Migrating from XP to Windows 7 is a major effort which Microsoft has not made easy to do. Vista was not a viable option for professional users. So now XP users are unable to run the latest Adobe application? Not good!

    • By Drew G - 12:10 PM on January 10, 2012  

      Are you just stubborn to switch? XP is a 10+ year old OS. It was never meant for high-end photo/video production. I think it’s time you break your 1990s piggy-bank and purchase an OS that was actually produced in the 21st century.

  • By Chris Rowe - 7:05 AM on January 10, 2012  

    First Impression (10 minutes of use) The 64 Bit version now burns to disc! That’s been a while coming eh? Still no network/shared catalogues so that’s a negative – there HAS to be a way round this surely – even if it locked the catalogue file when one person is working on it, it would be better than continually importing external cats. Book module is nice especially if it gets more publisher support. Don’t much care about the GPS module – nice it has it but it’s a bit over emphasised in the interface for a niche module. Still can’t zoom in the Print module which is a royal pain when producing large layouts – very very difficult to produce accurately aligned prints. Develop presets on right click now show in folders – thank God for that!

    • By Chris Rowe - 7:09 AM on January 10, 2012  

      PS and still no multi-line identity plate in the print module! 🙁

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  • By jacqui - 7:27 AM on January 10, 2012  

    seems like an attempt to imitate a lot of iPhoto’s functions (highlight and shadow adjustments, mapping, book-making, video-importing, facebook sharing, email sharing etc) I would have preferred more retouching brushes, proof-marking batch processing, color temperature fixing and batch framing etc.
    I will definitely give it a try, but from a professional photographer’s point of view, I hope this isnt an attempt to grab the domestic photographer’s attention with mapping and such.

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  • By Jason Dunn - 10:10 AM on January 10, 2012  

    All of you people complaining about no Windows XP support…really? I mean…REALLY? Are you still using a Sony Mavica that writes to floppy discs to capture your images? Windows XP is a DECADE OLD now. TEN YEARS. It’s the equivalent of driving a car where you have to hand-crank the engine to get it started. Quit living in the past and join the modern era. I fully support Adobe’s move to not waste resources coding and testing for an obsolete operating system.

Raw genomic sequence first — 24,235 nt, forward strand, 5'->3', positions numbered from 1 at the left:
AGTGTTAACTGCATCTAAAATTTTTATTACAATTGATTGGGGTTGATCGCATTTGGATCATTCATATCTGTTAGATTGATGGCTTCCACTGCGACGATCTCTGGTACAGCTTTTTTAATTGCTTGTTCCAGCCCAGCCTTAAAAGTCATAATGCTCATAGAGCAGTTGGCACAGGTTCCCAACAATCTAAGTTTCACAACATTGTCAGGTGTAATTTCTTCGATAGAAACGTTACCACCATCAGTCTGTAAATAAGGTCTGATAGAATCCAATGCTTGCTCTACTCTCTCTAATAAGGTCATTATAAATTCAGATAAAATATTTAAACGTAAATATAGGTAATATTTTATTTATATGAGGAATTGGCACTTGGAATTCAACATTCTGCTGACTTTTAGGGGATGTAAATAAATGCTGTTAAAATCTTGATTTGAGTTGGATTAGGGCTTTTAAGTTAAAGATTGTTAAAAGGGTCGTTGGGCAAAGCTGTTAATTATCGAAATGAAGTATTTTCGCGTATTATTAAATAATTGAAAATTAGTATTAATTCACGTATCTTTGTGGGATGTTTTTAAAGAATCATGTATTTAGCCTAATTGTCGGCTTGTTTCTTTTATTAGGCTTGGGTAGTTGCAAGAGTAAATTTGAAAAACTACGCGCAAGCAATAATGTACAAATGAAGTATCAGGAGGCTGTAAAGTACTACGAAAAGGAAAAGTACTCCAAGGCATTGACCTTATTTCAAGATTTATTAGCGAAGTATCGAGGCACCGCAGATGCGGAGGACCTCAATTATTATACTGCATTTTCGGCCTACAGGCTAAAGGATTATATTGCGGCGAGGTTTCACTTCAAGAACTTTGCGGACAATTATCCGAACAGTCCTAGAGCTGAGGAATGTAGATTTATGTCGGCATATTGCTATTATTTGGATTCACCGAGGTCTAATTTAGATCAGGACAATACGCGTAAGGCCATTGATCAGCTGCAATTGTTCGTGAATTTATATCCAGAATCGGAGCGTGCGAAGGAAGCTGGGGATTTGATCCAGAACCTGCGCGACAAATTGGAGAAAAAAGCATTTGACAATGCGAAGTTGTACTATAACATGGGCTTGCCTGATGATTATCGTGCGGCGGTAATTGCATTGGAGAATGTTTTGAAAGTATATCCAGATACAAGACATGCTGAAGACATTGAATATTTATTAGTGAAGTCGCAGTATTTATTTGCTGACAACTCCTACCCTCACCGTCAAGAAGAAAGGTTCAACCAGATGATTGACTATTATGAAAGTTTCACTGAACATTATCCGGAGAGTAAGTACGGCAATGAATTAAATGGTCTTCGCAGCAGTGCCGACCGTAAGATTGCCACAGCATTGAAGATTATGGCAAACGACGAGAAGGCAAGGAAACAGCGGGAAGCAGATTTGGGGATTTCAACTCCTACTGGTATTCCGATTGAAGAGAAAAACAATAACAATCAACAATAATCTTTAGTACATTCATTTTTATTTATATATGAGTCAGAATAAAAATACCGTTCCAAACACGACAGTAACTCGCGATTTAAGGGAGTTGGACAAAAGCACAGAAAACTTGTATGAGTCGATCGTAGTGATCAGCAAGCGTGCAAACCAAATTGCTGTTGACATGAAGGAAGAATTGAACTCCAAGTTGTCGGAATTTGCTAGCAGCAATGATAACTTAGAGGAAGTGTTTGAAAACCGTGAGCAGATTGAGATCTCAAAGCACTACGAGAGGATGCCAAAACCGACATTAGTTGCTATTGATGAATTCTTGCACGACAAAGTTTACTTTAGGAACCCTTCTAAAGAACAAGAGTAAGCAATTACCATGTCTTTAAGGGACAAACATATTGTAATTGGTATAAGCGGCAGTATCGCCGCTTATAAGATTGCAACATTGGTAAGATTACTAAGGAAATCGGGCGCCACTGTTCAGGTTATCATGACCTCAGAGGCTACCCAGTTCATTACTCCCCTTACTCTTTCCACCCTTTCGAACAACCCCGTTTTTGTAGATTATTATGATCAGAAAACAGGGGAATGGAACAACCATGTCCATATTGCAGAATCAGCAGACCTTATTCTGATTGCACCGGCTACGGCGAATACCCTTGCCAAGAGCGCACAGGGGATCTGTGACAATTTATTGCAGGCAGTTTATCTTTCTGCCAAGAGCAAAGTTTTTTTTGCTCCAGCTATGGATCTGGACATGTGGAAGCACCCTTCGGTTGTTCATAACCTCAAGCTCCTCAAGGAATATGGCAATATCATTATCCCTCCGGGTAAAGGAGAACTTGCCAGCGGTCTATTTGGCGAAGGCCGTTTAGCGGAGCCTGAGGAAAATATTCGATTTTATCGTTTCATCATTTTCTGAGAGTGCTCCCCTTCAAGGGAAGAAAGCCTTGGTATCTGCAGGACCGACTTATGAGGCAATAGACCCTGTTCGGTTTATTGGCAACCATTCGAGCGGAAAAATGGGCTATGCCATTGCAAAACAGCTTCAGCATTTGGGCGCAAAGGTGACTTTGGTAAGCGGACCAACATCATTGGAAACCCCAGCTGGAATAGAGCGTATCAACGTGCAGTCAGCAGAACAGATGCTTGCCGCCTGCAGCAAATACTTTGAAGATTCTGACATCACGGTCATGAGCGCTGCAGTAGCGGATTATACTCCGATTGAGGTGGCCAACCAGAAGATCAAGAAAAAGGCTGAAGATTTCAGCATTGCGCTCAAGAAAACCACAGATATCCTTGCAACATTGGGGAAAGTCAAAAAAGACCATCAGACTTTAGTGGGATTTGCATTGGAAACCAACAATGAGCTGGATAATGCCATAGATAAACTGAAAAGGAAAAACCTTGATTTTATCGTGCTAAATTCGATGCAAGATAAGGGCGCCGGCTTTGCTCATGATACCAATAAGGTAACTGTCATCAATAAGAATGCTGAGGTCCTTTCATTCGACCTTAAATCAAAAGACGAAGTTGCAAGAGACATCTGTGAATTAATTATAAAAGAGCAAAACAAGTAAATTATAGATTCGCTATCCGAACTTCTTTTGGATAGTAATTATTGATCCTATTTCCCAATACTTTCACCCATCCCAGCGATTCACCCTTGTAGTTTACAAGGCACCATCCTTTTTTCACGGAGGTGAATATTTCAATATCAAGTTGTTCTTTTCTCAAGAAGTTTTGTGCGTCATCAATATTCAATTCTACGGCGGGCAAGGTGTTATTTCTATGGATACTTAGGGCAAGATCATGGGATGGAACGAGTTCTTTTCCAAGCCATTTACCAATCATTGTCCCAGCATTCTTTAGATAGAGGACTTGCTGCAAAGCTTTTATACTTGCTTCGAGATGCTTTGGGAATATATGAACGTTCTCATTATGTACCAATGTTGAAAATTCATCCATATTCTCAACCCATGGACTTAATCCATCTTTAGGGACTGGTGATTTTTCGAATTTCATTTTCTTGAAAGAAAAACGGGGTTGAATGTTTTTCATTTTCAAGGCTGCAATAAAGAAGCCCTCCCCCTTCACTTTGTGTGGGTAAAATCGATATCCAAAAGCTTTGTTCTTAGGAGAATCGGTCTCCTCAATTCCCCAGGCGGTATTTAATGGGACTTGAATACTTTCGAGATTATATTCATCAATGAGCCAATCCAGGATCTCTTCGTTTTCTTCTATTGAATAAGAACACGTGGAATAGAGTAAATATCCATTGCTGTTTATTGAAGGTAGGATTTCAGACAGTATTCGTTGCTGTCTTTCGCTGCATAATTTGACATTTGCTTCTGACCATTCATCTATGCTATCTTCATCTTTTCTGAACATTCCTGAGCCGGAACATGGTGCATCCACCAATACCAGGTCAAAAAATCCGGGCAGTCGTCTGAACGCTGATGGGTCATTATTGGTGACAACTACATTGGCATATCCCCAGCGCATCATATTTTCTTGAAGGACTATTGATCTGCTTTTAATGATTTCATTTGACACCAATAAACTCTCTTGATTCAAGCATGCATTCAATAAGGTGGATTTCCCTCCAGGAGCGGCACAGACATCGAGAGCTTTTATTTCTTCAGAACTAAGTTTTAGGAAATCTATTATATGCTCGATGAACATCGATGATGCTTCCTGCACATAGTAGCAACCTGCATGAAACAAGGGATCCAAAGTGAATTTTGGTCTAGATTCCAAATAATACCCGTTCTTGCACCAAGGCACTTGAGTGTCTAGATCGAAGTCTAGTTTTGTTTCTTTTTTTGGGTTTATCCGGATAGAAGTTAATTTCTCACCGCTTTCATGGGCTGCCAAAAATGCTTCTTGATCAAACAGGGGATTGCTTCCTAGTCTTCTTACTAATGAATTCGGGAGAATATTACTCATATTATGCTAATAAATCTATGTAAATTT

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  • By Chris - 10:30 AM on January 10, 2012  

    I know I shouldn’t be critical of something I haven’t tried. But I sure hope that the folks behind Lightroom aren’t straying away from what makes Lightroom great. Which is a tool for serious (and not so serious) Photogs that want a streamlined, sophisticated photo editing software without all of the ancillary gingerbread that you get with PS Elements and the like. Improving LR, in my humble opinion, doesn’t mean adding a bunch of tools that don’t have anything to do with editing photos and stremlinging the workflow. If you want tools to create books, edit video, etc. there are plenty of other options out there (including software created, licensed and sold by Adobe).

  • By Gilberto Balderas - 12:24 PM on January 10, 2012  

    Great just got certified in Lr 3 last week

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  • By shane reynolds - 4:15 PM on January 10, 2012  

    if i have LR3 on my laptop will i be able to use the beta on a seperate computer?

  • By Tere - 6:44 PM on January 10, 2012  

    I have been wanting to try lightroom for a while, but like others I am very disappointed that xp will not be supported. It may be old but it runs well so why pay for a new operating system in addition to Lightroom. Please remember that many of us use adobe products for a hobby not a profession. I hope that they will not be doing this to other products in the near future.

  • By EricT - 7:43 PM on January 10, 2012  

    You can bet safely that CS6 will not be running on XP either, and probably the whole suite as well.

  • By Rich - 8:41 PM on January 10, 2012  

    I like how they say they won’t be supporting the 10 year old Windows XP, to make it sound like a more reasonable decision. Windows XP was current until 2.5 years ago, so it would be as accurate, and more honest, to say they won’t be supporting the main OS of 2.5 years ago.

  • By internet - 9:17 PM on January 10, 2012